Messing around with some glass cups

Wandered into town today having seen that Starbucks were giving away free coffee between 2pm and 4pm.  Turns out it was part of FairTrade fortnight (let’s not get into ethics or labelling in coffee) and they were giving away a tall cup of their Cafe Estima blend.  I timed it just right for the first cup of a fresh brew.  I wandered out of the store, cup in hand, only to be cornered for a “taste test” which I was happy to partake in.

They were brewing the Estima as both drip and french press and wanted people to taste the difference.  Oddly they seemed more interested in asking me which one tasted stronger.  This isn’t something I usually think about, as I was paying more attention to the coffee itself.  It tasted a bit flat and lacking in character.  I asked what was in the blend.  I was told the coffee was a blend and from Latin America.  “All of Latin America?” I asked, and was greeted with a confident “Yes.”  I asked when it was roasted and was told, quite confusingly, that it was roasted for at least 12 minutes.  Having asked the question again it they didn’t really know, but the bags did have sell by dates.  Turns out french press coffee is stronger too.  Still at least they are trying and the coffee wasn’t that bad.

What captured my imagination a little more today was a nice glass cup I found in Muji.  Snuck some time on a machine this evening just to see how capps looked and then it crossed my mind that making an americano in it might be quite pretty.  Turns out I was right!  If you click the pictures it will take you to a larger image on Flickr.  I took some pictures of the coffee just hitting the water, and it was a lot of fun and I am quite pleased with a few of the pictures:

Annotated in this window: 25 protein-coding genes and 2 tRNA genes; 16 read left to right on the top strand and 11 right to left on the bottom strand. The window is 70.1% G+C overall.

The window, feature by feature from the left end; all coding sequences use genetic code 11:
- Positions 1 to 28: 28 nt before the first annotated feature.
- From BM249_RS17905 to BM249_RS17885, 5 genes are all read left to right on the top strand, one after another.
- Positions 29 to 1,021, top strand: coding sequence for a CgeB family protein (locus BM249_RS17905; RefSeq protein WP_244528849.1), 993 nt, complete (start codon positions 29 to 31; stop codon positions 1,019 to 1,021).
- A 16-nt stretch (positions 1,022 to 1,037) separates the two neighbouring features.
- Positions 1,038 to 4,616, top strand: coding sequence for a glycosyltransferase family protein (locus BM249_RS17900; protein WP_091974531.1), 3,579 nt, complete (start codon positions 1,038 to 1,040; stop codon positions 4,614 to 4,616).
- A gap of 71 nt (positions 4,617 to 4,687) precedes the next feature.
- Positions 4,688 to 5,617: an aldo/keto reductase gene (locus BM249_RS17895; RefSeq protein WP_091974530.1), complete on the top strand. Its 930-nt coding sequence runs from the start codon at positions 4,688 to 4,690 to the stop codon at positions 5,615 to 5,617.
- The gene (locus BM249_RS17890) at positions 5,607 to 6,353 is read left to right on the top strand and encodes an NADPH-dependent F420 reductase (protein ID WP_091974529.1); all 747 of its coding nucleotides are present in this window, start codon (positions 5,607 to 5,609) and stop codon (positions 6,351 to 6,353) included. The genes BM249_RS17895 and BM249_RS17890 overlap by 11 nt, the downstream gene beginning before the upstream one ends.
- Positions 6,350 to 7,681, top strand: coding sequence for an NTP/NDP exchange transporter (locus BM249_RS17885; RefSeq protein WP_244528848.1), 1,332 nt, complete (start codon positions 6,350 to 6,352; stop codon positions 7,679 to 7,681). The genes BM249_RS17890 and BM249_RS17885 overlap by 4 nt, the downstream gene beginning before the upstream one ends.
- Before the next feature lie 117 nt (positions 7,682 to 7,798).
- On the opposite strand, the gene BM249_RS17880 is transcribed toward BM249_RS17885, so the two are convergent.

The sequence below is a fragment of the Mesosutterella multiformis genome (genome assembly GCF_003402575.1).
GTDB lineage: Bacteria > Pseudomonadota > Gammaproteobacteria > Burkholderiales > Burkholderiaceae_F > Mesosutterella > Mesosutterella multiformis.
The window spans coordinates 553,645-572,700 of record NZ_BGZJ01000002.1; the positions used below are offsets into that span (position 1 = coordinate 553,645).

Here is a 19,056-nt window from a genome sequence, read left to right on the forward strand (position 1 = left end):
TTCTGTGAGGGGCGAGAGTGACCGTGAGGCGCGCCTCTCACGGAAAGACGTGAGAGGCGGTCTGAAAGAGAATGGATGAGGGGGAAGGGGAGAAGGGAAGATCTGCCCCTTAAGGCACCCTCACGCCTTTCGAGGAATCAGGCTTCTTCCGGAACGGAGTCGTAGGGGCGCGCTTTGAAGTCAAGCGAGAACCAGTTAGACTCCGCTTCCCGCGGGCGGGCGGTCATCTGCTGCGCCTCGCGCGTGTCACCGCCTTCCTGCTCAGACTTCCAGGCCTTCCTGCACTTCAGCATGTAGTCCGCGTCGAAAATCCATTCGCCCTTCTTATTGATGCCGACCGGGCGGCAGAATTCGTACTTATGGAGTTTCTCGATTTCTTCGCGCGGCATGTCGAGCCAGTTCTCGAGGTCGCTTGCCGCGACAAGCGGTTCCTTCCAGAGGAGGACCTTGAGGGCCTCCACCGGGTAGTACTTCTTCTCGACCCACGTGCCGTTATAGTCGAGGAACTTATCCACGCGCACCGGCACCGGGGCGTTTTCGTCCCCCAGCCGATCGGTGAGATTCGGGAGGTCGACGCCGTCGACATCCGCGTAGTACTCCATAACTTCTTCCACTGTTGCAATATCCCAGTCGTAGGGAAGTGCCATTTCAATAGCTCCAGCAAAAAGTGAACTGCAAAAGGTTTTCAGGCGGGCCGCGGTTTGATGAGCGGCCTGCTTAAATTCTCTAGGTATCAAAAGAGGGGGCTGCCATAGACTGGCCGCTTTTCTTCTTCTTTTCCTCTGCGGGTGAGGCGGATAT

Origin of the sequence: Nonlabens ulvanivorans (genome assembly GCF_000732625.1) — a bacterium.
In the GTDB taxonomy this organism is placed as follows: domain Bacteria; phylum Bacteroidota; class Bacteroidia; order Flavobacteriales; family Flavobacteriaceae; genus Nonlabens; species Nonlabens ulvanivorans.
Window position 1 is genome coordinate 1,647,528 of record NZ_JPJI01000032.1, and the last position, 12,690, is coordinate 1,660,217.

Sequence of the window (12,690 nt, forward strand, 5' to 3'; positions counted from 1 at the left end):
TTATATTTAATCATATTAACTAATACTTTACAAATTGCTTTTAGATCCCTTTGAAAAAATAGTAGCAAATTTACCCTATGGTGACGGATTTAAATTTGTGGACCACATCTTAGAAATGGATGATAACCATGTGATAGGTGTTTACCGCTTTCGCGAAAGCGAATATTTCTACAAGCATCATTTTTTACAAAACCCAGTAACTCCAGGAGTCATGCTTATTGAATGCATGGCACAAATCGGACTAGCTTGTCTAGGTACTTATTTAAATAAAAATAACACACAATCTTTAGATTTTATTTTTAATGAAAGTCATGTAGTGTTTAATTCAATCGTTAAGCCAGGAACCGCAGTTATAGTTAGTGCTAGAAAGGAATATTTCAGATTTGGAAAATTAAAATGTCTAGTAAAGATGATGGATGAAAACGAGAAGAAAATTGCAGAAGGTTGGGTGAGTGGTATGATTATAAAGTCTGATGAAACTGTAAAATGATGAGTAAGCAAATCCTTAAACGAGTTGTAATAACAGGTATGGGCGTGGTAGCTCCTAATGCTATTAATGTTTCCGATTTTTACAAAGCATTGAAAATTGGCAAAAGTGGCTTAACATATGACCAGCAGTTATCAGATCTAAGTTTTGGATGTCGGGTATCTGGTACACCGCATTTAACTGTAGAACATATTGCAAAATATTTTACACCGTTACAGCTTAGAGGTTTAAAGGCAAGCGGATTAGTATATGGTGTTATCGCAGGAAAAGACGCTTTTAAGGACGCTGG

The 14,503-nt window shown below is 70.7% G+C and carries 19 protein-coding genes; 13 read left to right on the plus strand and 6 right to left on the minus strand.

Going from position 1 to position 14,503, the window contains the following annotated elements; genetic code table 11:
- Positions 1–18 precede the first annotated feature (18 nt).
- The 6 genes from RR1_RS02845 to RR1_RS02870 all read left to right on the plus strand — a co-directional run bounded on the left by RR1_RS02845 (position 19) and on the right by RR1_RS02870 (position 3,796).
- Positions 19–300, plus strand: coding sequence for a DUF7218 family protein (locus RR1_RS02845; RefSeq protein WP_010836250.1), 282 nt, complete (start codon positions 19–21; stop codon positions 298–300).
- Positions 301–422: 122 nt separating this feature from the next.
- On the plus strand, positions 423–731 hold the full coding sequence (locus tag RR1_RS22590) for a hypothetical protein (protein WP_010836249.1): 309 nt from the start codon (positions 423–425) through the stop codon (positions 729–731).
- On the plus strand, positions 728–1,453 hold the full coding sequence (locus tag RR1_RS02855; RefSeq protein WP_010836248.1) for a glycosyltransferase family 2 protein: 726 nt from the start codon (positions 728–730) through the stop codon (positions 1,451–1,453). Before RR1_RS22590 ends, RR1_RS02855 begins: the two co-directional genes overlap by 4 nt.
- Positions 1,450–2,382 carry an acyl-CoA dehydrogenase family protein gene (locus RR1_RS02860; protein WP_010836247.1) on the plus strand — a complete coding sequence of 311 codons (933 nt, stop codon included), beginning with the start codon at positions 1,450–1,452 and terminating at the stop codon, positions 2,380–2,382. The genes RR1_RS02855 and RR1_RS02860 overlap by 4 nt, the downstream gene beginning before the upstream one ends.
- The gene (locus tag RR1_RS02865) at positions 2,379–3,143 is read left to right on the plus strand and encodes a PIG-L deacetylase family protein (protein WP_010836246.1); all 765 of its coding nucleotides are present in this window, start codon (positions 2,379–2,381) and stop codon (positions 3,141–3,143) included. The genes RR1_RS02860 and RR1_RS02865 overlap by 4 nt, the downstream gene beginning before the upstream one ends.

The very first drop hits:

The coffee starts to mix (I like you can see the drip tray!):

I wish this one had come out a little better – it is quite cool though:

It is also quite nice to see how much foam you are really pouring without having to spoon it around…

9 Comments Messing around with some glass cups

  1. Jason Haeger

    Asking any legitimate coffee questions from a Starbucks employee is like asking an EMT to perform heart surgery. They really try, but they haven’t a clue.

    Starbucks doesn’t feel it necessary to specify WHERE in “Latin America” the coffee came from.. .there’s a whole lot of variation that most of them are just unaware of.

    Glass cup Americanos are definitely a lot of fun. Love those cups.

  2. Ray

    I’ve always been a big fan of glass cups for milk drinks and Americanos. I remember at a previous job how much of a kick I would get out of the first drops of espresso falling into the cup of water. Always wanted a camera capable of preserving the aesthetic…great photos.

  3. Edmund Buston

    Awsome pics of the espresso going in the water.

    I went in to starbucks a few weeks ago promoting the Bristol UKBC regional heat to see if anyone wanted to enter… They all seemed quite up for it, I was then told that it would be unfair if one of them entered as they have months of superiour training! Needless to say no one entered, I guess they found out that they wouldn’t be able to bring along their bean to cup machine!